“While Bob had the initial ideas and passion to make sure something got done, really the most lasting legacy is that he brought together a team of agencies and people that cared as much as he did,” said Fuller.Lewis’ persistence wasn’t always favorably received, and he wasn’t shy about airing his frustrations. But he didn’t hold grudges, friends said, and his stubbornness had its limits.One of Lewis’ ideas that never bore fruit was a trail following the riparian corridor from Difficult campground to Independence Pass. ACES Director Tom Cardamone told Lewis the trail might have a negative impact on wildlife, and “at the end of our meeting he said he’d drop it,” recalled Cardamone. “That was just great that someone over 80 was open to some kid telling him he should spend his energies elsewhere. He was pretty set in his ways, but not so much that he couldn’t change.”Another idea that didn’t quite take off was a museum about the human brain, actually shaped like a human brain, that would illustrate its inner workings.Throughout his busy life, Lewis had little time to be sentimental. But later in his life, said Corbin, he allowed himself to be touched. As a 10th Mountain Division veteran he marched in Aspen’s 2005 Fourth of July parade, then recounted the experience to Corbin in wonder: “Everybody was clapping and cheering and yelling Thank you! Thank you! But I didn’t do anything.”
The TapestryLewis’ final project, the Aspen Field Biology Laboratory, in a way completed the circle. A founding member of ACES in 1968, Lewis had hoped that it would include a scientific research component. ACES became focused instead on education, and Lewis spent the next few decades, through his various environmental projects, studying parts of the Elk Mountain “bioregion.” He got involved in environmental battles in other parts of Colorado, but Lewis applied most of his energies to local issues. He often used storyboards – poster-sized displays illustrating issues like stream degradation with text, photos and charts – to show people the bigger picture in an easy-to-understand way. Paul Andersen, who authored two books that Lewis conceived and researched, called Lewis “the environmental conscience of the Roaring Fork Valley.”All of Lewis’ earlier ideas came together in AFBL. The organization would provide the tools to preserve the Elk Mountains through studies of its plants, animals and watersheds, and to share that information with other scientists and land managers. According to AFBL literature, “sound environmental planning should incorporate results of current ecological studies for necessary protection of the high-altitude ecosystem. Application of this work can improve management and support sustainable relationships between humans and the ecosystems upon which we depend.” Lewis often referred to the concept behind the project as “the Tapestry.”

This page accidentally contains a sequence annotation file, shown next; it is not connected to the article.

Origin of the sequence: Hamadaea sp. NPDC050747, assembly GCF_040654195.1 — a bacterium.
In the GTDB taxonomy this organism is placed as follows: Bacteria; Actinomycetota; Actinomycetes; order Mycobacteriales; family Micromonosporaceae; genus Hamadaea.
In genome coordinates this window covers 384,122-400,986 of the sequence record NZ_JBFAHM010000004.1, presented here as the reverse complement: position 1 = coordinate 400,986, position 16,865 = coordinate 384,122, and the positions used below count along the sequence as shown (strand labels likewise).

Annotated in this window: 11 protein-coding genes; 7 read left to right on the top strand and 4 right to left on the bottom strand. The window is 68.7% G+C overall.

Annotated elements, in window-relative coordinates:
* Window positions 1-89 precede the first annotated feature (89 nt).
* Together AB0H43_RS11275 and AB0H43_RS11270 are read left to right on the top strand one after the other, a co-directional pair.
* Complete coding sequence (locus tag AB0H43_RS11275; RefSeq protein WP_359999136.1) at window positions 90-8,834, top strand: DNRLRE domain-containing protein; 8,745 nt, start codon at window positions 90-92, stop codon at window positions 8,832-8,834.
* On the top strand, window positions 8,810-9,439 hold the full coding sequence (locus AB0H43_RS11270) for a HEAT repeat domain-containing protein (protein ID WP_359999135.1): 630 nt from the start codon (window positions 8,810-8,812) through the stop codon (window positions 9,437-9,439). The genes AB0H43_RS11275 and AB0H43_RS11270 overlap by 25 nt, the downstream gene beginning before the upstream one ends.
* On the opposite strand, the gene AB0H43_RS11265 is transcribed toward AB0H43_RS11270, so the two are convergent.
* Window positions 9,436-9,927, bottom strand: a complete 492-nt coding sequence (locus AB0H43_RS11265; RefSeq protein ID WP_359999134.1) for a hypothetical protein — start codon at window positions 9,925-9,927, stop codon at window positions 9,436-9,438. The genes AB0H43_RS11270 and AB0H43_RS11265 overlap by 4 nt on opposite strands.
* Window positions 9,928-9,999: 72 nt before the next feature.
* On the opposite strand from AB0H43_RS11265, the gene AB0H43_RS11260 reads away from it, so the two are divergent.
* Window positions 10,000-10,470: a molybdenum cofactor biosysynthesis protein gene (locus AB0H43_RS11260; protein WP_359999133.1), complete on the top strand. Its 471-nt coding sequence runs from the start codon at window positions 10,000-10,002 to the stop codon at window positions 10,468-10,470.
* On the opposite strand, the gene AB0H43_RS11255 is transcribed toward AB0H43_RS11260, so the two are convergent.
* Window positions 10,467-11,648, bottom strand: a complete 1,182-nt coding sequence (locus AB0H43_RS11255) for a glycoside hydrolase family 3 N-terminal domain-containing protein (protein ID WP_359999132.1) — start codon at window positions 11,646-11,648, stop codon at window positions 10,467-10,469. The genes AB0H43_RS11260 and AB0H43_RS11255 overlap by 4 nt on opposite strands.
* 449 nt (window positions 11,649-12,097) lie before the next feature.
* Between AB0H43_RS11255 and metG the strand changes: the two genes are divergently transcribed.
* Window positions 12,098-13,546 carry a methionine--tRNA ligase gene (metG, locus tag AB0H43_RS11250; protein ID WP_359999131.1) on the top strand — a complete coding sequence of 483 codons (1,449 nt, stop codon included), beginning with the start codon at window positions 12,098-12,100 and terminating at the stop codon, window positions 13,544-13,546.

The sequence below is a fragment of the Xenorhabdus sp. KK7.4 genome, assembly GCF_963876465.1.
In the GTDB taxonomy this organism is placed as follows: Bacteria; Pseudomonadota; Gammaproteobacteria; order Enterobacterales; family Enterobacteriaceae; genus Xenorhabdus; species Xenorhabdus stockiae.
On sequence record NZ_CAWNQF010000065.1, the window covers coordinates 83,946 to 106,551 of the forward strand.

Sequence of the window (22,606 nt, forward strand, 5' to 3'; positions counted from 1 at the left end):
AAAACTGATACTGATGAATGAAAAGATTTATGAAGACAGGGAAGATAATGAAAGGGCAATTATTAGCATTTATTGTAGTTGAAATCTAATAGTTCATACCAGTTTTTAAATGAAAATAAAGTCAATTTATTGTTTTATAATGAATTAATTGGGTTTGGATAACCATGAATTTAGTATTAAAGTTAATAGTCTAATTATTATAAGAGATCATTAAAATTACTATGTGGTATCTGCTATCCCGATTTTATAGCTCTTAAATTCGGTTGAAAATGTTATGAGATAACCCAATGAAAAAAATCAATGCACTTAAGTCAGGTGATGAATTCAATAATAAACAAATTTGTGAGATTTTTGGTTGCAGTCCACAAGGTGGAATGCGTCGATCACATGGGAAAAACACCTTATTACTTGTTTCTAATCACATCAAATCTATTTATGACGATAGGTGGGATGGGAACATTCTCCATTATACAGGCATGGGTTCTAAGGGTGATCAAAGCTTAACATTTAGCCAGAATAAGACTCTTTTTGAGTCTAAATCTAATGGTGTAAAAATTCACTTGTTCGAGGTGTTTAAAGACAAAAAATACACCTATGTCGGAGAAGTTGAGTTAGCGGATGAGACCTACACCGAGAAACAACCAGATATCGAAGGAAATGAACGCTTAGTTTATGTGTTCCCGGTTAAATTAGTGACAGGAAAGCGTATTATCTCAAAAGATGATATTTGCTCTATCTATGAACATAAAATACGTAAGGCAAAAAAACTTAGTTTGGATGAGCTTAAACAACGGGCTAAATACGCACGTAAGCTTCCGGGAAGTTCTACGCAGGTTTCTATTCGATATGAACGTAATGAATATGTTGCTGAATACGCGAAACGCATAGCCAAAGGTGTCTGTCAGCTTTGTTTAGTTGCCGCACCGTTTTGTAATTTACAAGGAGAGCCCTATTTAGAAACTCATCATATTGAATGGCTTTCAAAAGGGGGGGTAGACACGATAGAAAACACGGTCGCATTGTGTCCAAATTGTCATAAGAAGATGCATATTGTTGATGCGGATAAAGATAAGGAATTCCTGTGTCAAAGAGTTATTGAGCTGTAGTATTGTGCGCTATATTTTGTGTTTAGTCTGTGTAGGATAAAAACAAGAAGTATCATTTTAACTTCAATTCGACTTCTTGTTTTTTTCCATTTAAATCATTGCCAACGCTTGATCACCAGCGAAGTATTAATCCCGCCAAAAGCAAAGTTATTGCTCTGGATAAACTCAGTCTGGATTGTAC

In fund-raising letters and to friends, Lewis spoke of the “magic” of the Roaring Fork Valley, which basically drove his life’s work. His daughter Katie, Fadia Middlebrook and numerous community members who sit on the AFBL board will continue Lewis’ work. Two studies – one on owls and one on local streams – have been launched, alliances with universities and other institutions have been cemented, and fund raising has gotten off the ground.”The Wildwood School was the beginning of the Tapestry,” said Middlebrook, AFBL’s associate director. “Independence Pass [Foundation] was the road in between, and Aspen Field Biology Laboratory is the end of the Tapestry. This is Bob’s last swan song that links it all together. No one knows what Pitkin County’s going to look like in the next 20 years, but Bob wanted to give us a 20-year head start with this.”Catherine Lutz’s e-mail address is firstname.lastname@example.org